Do You Need More Information about Chronic Pain?If you need more information about your pain or how to best manage your chronic pain, please consult the advice of your physiotherapist. Your physiotherapist is an highly trained at helping you to understand and reverse the changes that occur with chronic pain.
Pins and Needles - Paraesthesia
What Causes Pins & Needles?
A moderately pinched nerve is the most common cause of "pins and needles". Pins and needles are referred to as "paraesthesia" in the medical community. Did you know that feeling "pins and needles" can be a worse sign than having pain in your arm or leg? The reason is that you can't even feel pain anymore when you significantly squash the nerve.
Even worse than "pins and needles" is "numbness" or "anaesthesia", which is a total lack of sensation. You will experience anaesthesia when there is severe nerve compression. Anaesthesia or numbness that persists for more than a few hours can be a sign of permanent nerve compression. Please seek prompt medical attention to prevent the nerve from permanent damage and the muscles it innervates to weaken drastically.
The majority of pinched nerves and nerve compressions are only transient and quickly reversed with early treatment. However, neglect can lead to permanent nerve compression injuries, which may never recover.
Common Causes of Pinched Nerves
The most common forms of nerve compression are in the spinal joints where either a disc bulge or a bony arthritic spur can irritate and compress the nerve. Compressions can also occur as the nerve passes through or around muscles. Your physiotherapist will know where to look.
How Can You Fix "Pins and Needles"?
If you know of someone who is experiencing chronic or permanent "pins and needles", "numbness" or "muscle weakness", please encourage them to seek urgent professional advice. The secret to quick success is the correct diagnosis. A highly trained health practitioner such as your physiotherapist or doctor is your best port of call.
What is a TENS Machine?
TENS is an abbreviation of Transcutaneous Electrical Nerve Stimulation.
Transcutaneous means "across the skin". In simple terms, a tens machine stimulates your nerves via an electrical current through your skin. A TENS machine is an electronic medical device. A TENS machine may assist you in modest short-term pain relief.
The use of a TENS machine should be as one part of a pain management program under the guidance of your doctor or healthcare practitioner. Please consult your healthcare practitioner before using a TENS machine.
How Does a TENS Machine Provide Short-Term Pain Relief?
Researchers believe that TENS controls pain in one of two ways:
Sensory Level Stimulation - The Gate Control theory of pain means that the electrical input of the TENS machine interferes with the transmission of pain signals, by blocking the neural "gate" through which the pain travels.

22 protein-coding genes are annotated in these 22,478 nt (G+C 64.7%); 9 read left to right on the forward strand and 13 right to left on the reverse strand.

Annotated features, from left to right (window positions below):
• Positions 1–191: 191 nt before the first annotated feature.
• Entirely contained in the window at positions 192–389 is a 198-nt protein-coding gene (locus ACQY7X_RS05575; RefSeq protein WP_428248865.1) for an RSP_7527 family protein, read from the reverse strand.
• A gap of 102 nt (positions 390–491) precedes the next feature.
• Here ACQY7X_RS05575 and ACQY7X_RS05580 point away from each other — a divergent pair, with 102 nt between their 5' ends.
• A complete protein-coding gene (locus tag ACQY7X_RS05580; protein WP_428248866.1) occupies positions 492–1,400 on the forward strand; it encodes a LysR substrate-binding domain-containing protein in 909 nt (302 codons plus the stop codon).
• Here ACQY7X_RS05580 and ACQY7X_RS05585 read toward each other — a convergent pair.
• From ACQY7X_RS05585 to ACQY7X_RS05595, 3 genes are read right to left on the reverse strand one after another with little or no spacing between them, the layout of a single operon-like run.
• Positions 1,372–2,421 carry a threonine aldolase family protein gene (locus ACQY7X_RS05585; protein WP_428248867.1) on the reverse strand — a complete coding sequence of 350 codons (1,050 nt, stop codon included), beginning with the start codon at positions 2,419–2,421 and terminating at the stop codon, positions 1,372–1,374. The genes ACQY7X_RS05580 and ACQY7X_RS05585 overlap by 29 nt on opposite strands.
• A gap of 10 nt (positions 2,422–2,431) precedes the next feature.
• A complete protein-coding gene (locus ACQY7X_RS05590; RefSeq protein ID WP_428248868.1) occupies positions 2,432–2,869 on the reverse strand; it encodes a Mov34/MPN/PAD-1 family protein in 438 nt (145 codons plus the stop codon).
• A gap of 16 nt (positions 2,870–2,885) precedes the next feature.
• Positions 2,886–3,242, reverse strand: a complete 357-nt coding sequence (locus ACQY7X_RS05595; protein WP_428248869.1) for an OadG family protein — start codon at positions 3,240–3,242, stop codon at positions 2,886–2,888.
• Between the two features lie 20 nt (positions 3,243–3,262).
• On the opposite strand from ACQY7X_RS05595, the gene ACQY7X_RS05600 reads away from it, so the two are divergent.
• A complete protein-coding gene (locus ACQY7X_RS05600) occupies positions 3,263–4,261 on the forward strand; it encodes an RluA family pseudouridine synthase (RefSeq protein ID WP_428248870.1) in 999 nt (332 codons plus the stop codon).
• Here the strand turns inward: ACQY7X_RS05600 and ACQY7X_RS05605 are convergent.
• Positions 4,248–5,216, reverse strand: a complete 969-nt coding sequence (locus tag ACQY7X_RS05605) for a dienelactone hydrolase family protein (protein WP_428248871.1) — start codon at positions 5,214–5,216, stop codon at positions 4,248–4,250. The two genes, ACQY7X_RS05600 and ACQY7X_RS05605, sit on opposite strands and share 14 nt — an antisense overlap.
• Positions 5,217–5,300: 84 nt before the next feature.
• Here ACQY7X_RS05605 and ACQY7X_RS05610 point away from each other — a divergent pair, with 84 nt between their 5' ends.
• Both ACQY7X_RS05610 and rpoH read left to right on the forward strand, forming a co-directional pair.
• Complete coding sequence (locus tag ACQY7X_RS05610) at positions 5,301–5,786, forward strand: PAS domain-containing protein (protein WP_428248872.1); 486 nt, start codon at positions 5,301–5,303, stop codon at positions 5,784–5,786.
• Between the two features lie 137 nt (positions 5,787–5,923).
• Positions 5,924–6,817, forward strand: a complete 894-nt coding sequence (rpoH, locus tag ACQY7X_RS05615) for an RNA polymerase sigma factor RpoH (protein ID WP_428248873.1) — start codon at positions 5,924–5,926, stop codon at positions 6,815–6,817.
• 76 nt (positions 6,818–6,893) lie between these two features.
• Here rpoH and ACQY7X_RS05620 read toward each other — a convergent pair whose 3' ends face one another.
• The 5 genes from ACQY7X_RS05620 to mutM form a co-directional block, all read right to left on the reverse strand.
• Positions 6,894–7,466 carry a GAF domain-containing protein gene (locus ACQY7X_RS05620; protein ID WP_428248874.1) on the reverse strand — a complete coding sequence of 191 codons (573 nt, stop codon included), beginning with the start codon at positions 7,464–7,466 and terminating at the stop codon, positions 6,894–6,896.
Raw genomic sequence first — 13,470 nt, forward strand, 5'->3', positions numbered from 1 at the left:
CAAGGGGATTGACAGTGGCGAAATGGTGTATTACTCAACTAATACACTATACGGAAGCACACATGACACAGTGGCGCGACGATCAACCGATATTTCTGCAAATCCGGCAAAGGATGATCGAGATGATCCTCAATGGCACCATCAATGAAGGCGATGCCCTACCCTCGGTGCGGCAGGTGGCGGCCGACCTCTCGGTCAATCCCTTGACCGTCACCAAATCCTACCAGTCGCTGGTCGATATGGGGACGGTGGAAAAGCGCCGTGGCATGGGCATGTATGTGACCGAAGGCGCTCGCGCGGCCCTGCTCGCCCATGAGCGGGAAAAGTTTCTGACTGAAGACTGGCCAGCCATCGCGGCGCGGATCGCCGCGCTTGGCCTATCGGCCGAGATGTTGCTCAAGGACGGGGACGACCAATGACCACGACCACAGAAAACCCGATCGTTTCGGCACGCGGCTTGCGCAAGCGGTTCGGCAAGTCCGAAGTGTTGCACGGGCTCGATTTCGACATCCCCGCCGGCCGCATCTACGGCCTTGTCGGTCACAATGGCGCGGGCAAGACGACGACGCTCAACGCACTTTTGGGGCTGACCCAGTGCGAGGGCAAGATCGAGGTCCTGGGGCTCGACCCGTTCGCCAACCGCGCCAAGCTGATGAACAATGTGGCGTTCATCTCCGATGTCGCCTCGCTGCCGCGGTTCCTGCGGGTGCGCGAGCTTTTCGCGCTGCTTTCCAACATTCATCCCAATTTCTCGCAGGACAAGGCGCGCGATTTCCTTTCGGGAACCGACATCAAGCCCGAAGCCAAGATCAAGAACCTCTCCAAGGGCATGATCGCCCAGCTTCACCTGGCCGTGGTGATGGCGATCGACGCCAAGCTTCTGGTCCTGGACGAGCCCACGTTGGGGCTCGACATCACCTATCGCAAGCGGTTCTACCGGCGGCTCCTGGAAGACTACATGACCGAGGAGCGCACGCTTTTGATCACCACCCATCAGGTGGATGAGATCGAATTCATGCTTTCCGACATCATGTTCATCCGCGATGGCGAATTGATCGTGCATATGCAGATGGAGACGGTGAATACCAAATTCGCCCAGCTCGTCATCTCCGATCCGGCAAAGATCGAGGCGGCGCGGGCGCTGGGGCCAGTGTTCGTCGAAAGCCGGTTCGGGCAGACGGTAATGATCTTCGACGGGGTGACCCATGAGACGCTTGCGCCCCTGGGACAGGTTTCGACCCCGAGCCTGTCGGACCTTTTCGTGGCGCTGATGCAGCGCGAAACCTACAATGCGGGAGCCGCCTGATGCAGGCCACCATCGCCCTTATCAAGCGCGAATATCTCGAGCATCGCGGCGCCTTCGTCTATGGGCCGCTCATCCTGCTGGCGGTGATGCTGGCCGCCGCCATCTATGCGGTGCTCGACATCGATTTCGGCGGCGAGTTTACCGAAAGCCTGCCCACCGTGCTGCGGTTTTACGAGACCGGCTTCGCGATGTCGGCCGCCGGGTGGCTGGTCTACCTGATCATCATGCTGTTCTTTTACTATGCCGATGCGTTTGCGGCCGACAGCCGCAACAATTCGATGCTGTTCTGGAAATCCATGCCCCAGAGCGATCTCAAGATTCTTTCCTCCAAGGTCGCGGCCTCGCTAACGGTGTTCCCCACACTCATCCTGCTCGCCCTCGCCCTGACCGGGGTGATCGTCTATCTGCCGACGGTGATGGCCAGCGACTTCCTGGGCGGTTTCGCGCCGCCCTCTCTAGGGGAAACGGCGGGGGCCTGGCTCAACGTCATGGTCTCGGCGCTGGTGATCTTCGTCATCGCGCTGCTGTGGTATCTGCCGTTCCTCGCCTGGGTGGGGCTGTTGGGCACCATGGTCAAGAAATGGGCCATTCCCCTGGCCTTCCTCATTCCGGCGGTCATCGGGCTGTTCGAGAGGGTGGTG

Motor Level Stimulation - The goal of motor level stimulation is to cause the release of the body's opiate-like substances to achieve pain relief.
Johnson M. 2014, Walsh DM et al. 2009, Nnoaham KE, Kumbang J. 2008, Watson 2008, Andrews JR et al. 2004
Use your TENS machine only as directed. A TENS machine and EMS machine are electronic medical devices. Always read the label and instruction manual. A TENS machine may assist you in modest short-term pain relief. Consult your doctor/healthcare professional before use and if symptoms persist.
TENS Machine FAQs
- What is Pain?
- What is EMS (Electric Muscle Stimulation)?
- How to Use a TENS Machine
- TENS Machine - Private Health Insurance Rebate
- What is a TENS Machine?
- What is Nerve Pain?
What is a TENS Machine?TENS is an abbreviation of Transcutaneous Electrical Nerve Stimulation. Transcutaneous means "across the skin". In simple terms, a tens machine stimulates your nerves via an electrical current through your skin. A TENS machine is an electronic medical device. A TENS machine may assist you in modest short-term pain relief. The use of a TENS machine should be as one part of a pain management program under the guidance of your doctor/healthcare practitioner.
How does a TENS Machine provide Short-term Pain Relief?Pain is thought to be controlled by TENS in one of two ways: Sensory Level Stimulation - The Gate Control theory of pain means that the electrical input of the TENS machine interferes with the transmission of pain signals, by blocking the neural “gate” through which the pain travels. Motor Level Stimulation - The goal of motor level stimulation is to cause the release of the body’s own opiate-like substances to achieve pain relief.
TENS Machine FAQs
- What is Pain?
- What is EMS (Electric Muscle Stimulation)?
- How to Use a TENS Machine
- TENS Machine - Private Health Insurance Rebate
- What is a TENS Machine?
- What is Nerve Pain?
IMPORTANTUse only as directed. A TENS machine and EMS machine are electronic medical devices. Always read the label and instruction manual. A TENS machine may assist you in modest short-term pain relief. Consult your doctor/healthcare professional prior to use and if symptoms persist.